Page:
He held on to the podium for balance as he felt unsteady. There was a whitewash of figures dressed in colours one could only get away with in First-World countries. They were waiting to hear the remainder of his speech. He shuffled his papers as he struggled to reclaim his voice. His voice was stuck behind the lump that developed just before he said “the final thing I want to say is..” He turned away in shame.
When he was a child, his father had left and his mother hated him. She told him as much. “You are an embarrassment, a shame to our family,” as she caught him under the tree in the backyard dancing with only a pair of tattered pants and a pink scarf he stole from the neighbour girl. “You will never be a man. You are a sinner, and you alone will go to hell.”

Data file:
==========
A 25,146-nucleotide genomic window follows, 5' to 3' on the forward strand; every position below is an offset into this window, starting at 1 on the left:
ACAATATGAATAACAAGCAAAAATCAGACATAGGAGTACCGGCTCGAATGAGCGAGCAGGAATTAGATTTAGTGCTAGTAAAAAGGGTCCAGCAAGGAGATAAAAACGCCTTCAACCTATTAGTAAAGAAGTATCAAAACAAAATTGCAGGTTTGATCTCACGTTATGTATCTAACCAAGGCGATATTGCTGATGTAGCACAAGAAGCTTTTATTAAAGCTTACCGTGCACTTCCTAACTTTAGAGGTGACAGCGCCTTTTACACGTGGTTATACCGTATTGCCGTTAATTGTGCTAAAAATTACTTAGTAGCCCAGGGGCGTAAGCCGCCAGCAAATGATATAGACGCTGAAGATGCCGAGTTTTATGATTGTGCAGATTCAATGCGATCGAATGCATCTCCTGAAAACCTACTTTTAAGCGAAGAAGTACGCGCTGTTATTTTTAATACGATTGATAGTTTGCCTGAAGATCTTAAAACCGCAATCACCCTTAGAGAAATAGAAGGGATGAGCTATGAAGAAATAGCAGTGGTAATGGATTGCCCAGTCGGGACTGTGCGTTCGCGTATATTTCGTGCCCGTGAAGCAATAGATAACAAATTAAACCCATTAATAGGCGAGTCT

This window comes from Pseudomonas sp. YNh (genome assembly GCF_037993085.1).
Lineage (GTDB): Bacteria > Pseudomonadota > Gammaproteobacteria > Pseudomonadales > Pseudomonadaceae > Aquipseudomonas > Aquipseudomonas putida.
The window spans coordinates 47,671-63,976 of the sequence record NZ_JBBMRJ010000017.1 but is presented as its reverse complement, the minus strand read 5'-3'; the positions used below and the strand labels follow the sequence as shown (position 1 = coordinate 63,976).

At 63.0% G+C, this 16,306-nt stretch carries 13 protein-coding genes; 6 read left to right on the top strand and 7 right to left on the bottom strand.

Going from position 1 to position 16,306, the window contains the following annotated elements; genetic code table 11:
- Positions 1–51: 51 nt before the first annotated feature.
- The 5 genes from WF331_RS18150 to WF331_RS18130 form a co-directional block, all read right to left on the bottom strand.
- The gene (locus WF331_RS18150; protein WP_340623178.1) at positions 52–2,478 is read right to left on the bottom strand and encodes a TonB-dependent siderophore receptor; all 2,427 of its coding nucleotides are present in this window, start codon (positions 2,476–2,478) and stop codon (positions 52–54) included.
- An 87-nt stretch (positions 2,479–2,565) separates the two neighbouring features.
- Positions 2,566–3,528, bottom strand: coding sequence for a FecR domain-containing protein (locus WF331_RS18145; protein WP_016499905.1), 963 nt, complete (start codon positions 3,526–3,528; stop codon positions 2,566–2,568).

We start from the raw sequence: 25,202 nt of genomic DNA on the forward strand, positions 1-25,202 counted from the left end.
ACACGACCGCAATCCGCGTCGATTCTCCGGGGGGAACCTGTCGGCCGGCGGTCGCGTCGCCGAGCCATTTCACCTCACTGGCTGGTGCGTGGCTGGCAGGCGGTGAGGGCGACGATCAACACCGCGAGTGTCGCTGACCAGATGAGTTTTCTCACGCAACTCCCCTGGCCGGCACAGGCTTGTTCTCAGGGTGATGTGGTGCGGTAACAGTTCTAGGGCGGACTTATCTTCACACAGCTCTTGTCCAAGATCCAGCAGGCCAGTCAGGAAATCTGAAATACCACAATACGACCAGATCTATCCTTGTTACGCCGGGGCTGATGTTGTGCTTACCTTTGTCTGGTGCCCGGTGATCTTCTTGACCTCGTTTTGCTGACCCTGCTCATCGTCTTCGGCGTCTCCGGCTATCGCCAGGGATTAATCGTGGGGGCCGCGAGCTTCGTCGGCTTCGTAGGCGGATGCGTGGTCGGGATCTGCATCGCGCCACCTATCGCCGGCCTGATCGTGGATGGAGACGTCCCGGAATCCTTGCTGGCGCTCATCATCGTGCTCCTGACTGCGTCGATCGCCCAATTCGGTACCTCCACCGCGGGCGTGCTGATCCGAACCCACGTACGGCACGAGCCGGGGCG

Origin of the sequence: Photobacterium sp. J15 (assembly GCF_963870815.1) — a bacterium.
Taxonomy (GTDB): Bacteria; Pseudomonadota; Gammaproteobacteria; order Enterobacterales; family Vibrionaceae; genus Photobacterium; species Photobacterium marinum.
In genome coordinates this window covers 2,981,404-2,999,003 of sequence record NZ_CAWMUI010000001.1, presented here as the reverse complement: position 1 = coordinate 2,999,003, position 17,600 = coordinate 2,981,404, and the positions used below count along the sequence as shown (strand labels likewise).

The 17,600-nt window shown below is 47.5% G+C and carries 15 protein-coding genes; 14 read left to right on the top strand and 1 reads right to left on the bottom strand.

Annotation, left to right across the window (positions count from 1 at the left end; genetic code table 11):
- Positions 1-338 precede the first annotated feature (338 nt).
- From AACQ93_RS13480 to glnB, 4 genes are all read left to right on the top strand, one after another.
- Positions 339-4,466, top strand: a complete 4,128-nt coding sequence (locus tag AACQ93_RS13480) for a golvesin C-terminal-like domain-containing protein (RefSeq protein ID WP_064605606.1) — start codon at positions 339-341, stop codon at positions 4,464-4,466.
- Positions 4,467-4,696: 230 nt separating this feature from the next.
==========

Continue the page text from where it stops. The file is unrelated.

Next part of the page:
Yet, here he was, in a foreign country that stood for freedom in front of an audience waiting to hear what he had to say. If this was hell, he did not want to go back. He turned back around to face his audience, and something forced him to focus on a man with tears running down his cheeks. He was also wearing a pink scarf. Shame turned into courage.
“The final thing I want to say is, thank you for coming.”